FIG. 2 demonstrates the role of the respective local occupancy status in the distribution of energy from the common remotely located HVAC energy source 15 to the respective local utility zones (20A, 20X, etc.). The “local” “remote” terminology indicates that the temperature controlled units 20A, 20X, etc. are at different “local” locations than the common HVAC energy source 15. Thus the “remote” control unit 40 preferably is located at the location of the energy source 15, which typically could be a roof top unit on a building that supplies HVAC energy to different rooms and zones within the building comprising local zones A to X having independent local control units 25 providing for entry of energy control parameters. Those locally introduced control parameters relating to the occupancy status provide conditionally for override control of a normal thermostatically controlled mode of operation in the remote control unit 40 to establish a control mode for unoccupied local zones. The unoccupied control mode is effected by programming 35 for processing requirements of the various types of system installations through a suitable program provided at block 35. Two local control parameters address the occupancy status. The first control option introduces occupancy status as a function of motion 36, produced respectively by an active dynamic occupancy detector (30. FIG. 1), typically a motion sensor. The other control parameter initiates an intermittent energy delivery mode which is a function of a specified passive cycle pattern. This is interactively set at the local control units 25. Local cycle time instructions in the format of a long range clock for timing a prescribed energy cycling pattern for local energy control is disclosed in the parent application. This can schedule reduction of HVAC energy during vacation periods and or other uninhabited or relatively light occupancy periods for each of the local zones 25. Accordingly the communication links 26 from the multiplicity of local zones provide from the two forms of occupancy status indications 36, 37 herein parameters for the remote control unit 40 to schedule energy delivery and distribution patterns for effectuating corresponding energy distribution to the various local units in the distribution control section 41 at the HVAC central energy source 15. The local occupancy status conditions in this manner serve to preemptively override the otherwise designated control parameters set at the respective local control units 25.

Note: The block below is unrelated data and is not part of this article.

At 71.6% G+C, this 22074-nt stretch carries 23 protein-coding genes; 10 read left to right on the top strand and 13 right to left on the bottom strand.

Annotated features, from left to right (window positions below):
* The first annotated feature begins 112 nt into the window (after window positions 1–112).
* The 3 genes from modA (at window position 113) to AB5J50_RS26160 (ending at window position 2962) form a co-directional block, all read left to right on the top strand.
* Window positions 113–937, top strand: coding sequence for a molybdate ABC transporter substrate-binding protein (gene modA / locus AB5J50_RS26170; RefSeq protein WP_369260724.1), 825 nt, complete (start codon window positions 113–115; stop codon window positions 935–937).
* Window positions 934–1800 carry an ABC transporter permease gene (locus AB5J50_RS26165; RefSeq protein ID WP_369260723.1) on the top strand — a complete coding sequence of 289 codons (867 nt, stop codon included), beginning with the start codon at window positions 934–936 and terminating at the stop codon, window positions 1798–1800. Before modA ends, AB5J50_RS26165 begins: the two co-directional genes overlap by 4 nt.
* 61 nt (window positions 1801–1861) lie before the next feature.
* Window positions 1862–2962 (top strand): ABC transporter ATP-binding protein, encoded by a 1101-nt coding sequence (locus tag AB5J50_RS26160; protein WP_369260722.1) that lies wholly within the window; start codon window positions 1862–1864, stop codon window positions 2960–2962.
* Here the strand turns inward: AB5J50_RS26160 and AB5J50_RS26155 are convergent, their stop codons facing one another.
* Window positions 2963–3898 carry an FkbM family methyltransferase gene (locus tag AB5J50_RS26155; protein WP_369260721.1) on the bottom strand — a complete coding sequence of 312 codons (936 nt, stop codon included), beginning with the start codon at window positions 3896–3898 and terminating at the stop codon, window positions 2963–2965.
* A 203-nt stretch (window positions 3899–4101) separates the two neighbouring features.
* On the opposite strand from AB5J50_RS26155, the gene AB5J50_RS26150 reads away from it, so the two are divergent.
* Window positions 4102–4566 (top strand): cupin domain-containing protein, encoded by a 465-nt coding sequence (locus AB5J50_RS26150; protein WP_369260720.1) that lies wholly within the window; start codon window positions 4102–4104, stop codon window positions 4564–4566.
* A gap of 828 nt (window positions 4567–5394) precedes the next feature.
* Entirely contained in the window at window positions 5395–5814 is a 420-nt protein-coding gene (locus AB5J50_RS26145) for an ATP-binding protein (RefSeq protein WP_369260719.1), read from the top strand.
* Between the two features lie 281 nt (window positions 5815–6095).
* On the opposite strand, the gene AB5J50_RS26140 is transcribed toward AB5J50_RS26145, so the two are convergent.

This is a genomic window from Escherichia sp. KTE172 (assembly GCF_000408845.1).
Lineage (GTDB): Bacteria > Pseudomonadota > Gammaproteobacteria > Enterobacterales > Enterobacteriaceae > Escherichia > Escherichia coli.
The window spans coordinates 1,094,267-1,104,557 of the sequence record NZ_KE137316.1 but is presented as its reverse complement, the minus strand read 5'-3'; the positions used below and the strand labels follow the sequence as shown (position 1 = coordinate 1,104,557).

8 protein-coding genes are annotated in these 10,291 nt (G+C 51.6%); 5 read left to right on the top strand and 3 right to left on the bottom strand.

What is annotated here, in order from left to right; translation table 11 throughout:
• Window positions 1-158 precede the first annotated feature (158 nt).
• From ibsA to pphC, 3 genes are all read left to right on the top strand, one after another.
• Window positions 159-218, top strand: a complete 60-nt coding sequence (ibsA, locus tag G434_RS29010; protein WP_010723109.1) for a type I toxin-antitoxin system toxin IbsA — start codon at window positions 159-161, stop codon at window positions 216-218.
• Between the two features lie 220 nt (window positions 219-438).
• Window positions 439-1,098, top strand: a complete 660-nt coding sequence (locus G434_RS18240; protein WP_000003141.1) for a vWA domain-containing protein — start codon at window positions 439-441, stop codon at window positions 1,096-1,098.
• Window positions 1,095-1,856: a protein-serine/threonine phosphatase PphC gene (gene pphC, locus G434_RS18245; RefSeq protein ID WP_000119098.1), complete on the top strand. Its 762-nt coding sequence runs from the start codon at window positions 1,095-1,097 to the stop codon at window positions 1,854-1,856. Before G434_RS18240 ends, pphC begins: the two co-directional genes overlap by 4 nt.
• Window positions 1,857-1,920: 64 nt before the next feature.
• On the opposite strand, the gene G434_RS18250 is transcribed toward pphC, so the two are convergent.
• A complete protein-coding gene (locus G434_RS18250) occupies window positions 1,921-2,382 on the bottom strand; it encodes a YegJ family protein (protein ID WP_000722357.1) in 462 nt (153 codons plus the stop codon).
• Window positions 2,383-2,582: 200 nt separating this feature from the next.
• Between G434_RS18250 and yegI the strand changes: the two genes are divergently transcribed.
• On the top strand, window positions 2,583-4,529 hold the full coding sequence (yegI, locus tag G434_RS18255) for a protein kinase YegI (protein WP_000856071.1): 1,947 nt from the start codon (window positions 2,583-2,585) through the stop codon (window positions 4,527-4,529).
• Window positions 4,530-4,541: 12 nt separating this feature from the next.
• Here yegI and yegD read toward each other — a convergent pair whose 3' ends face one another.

In FIG. 3, the role of the local parameters designated at the individual local control units 25A, 25X, etc. in controlling the distribution of energy (41) from the common HVAC energy source 15 is outlined. The function of local control parameters 53 derived from the local control units 25 via communication links 26 from the various local control units 25 is to trigger corresponding programming controls 42 at the remote control unit 40 for distribution of energy to the respective local zones (20) at 41 as provided by the HVAC energy source 15. Accordingly the energy requirements of each local unit (20, FIG. 1), as designated by the respective local control units 25, are implemented by the remote control unit 40 for off-on-distribution control of the HVAC energy from source 15 via the local zone distribution control block 41. Such local energy distribution is of course custom programmed to coordinate the respective arrays of local utility sources independently served by the central HVAC energy source in any particular energy control system in an operation mode for optimizing system energy savings.
In FIG. 4, the operation of the HVAC energy saving system of this invention in response to predetermined temperature range limits is set forth. Respective high and low temperature limits 48, 49 are set at the temperature range set block 43 by way of interactively set high 48 and low 49 temperature controls found at each particular utility zone 20A, etc. In operation, following a delay time after initial operation in an energy reducing mode, the system resets the interactively set limits established by automatic override rearrangement of the temperature operation limits initiated by the remote control unit 40 at lead 46. Thus, the remote control unit 40 re-establishes the temperature range to different limits in a preferred energy supply mode.